In this interview, Mario Passalacqua talks about teaching young learners of English, and living and working in a post-tsunami Sendai. Mario moved to Japan to teach English in 1997, after graduating with a B.A in English Literature and obtaining a TESL certificate in Vancouver, Canada. Having gained experience teaching Japanese students of all ages, he opened his own school in 2005. Tot’s Language Center is a modest school in Sendai city, Miyagi, which specializes in providing lessons for young learners. Mario is currently undertaking an MA in TESL/TEFL.
Where were you and what were you doing when the earthquake hit?
I was just about to start a lesson for 3-4 year olds. The children were happily running around in the lesson room and their mothers were busy chatting. When the earthquake began every one stopped and watched the building sway. As the swaying grew in intensity I realized that this was not an “average” earthquake and quickly escorted the mothers and children outside. We waited outside and watched the whole city shook for what seemed to be at least 20 minutes. We saw very little damage occurring so we were unaware of the true extent of the danger. Luckily, we were far enough away from the tsunami that struck the lower parts of the city.
How is your life in Sendai changed since before the earthquake and tsunami?
I am very grateful to say that my life has not changed since the earthquake. Of course the week after the earthquake, we had to live in a state of “constant readiness” in case of another large quake. Many stores were closed and the city itself was a shadow of its former self. At that time, I felt that the quickest path to recovery was to open my school and give both the students and the mothers a chance to resume a normal life. Everyone seemed grateful for the opportunity to forget about the stresses of aftershocks and the uncertainty of nuclear fallout. I believe this enabled me to not only retain my student numbers but also has helped me to gain more students during the summer months, a time where usually there are no new student enrollments.
What advice would you give to English teachers thinking about living and working in the Tohoku area?
The Tohoku area is very beautiful and very easy to settle down in. However, it is still considered to be a rural area. Thus, there isn’t many things to do here if you don’t like the outdoors. Another aspect is that there aren’t many schools here so if you burn your bridges at one place your next employer will be sure to find out about it. Lastly, I feel that a good understanding of Japanese is important. It has been my experience that those with limited Japanese skills tend to feel uncomfortable here and usually only stay one year or two whereas those who apply themselves to the learning the language tend to stay much longer.
Some English teachers left Japan, while others left the Tohoku area after the earthquake and tsunami. Can you take us through the factors you considered in reaching your decision to remain in Sendai?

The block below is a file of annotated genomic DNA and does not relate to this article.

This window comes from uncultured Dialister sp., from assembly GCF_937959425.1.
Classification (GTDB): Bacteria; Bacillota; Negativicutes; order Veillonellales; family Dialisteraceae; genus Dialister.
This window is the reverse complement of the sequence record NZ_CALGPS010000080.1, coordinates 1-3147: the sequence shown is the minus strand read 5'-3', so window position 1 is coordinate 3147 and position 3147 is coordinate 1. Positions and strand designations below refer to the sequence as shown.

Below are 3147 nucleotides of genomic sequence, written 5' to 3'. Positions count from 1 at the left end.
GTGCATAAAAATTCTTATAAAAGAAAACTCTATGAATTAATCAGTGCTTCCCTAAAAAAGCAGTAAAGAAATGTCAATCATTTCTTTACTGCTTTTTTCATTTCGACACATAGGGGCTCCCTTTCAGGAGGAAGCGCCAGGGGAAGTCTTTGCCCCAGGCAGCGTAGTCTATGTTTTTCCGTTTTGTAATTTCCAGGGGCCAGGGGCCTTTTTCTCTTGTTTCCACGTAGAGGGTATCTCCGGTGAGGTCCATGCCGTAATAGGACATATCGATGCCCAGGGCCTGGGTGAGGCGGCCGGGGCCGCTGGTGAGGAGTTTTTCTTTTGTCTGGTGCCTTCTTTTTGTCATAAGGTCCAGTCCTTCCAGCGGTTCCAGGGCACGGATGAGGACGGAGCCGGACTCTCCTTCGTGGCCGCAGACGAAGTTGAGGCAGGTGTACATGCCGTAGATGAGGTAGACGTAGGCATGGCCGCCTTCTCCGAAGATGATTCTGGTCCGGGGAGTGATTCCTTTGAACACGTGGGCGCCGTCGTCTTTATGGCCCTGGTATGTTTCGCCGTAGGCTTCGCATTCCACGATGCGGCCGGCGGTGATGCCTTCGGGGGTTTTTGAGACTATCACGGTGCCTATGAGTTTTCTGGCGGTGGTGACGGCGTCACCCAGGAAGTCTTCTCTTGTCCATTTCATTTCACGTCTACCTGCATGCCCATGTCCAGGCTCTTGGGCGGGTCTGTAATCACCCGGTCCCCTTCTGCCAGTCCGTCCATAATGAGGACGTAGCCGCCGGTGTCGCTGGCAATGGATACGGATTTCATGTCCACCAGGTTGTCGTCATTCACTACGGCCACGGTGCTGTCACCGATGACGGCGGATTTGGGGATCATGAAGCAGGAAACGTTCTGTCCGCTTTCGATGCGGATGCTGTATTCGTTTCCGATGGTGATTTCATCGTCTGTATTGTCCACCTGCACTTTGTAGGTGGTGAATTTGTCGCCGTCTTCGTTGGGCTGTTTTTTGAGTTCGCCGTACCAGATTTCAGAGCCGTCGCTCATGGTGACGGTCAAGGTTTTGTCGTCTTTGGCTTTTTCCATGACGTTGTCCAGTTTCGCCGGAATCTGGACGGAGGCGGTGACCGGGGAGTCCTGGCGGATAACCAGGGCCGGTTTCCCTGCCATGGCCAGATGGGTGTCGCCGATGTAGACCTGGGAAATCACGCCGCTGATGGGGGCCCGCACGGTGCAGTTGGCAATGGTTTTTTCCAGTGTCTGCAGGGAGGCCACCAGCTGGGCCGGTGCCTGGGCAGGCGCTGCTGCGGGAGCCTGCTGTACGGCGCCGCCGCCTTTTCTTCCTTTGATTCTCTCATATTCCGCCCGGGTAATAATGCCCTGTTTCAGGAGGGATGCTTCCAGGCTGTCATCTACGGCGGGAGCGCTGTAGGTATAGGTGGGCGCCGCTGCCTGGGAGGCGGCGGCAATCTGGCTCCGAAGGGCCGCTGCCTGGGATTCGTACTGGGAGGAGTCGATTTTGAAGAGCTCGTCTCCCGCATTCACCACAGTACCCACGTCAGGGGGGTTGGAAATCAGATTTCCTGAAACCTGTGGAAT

Well making that decision process was an emotional roller coaster. When the earthquake first struck everyone was in a state of shock. Due to the lack of information, we were unsure of just how safe we were. The aftershocks kept coming and it wasn’t until 2 days later we heard about the radiation. That’s when we started to consider leaving Japan. The only complications that remained in my mind was what to do about my school and what to say to my wife’s parents. Once I mentioned these concerns, my wife started to question if she really wanted to leave her family behind. Then the Canadian embassy started calling and offered me and my family a bus ride to Tokyo. However, when I found out that this was a one way ticket I began to question the logic fleeing. I read the media reports in earnest and felt that we were far enough away barring a nuclear explosion. Since that was not physically possible at Fukushima I began to feel a little safer. As everyone began to leave the city, I felt that those who stayed would be an invaluable asset in the rebuilding process. Finally my thoughts turned to the business end of things and thought that if I closed my school even temporarily I would lose students and that if other schools would close, my school would be remembered as the only one which kept its doors open and provided a service to the community even in the toughest of times. In fact, I opened my school 4 days after the big quake!
You specialize in teaching very young children. Do you think training courses such as the CELTA or Cert TESOL adequately prepare teachers for working with such students? What do you like or dislike about teaching very young learners of English?
First of all I greatly respect teachers who get CELTA or TESL certifications. Any training is better than none. However, when teaching young learners many other factors come into play besides grammatical knowledge and teaching pedagogy. Teaching young learners requires a combination of knowledge in developmental psychology, early language acquisition and classroom management. A good children’s teacher must be able to assess the children’s moods, motivation and skill levels on a constant basis because the children themselves are ever changing. This brings me to what I love and hate about teaching young learners. Since the children’s attitudes and motivation levels are constantly changing, I must continuously improve or fine tune my teaching skill and methodology. Though I really like this challenge, there are times where I feel I am not doing enough because a game or teaching material that worked well the day before utterly bombs the very next day. When this happens classroom dynamics break down and a good lesson can turn into a bad one in seconds.
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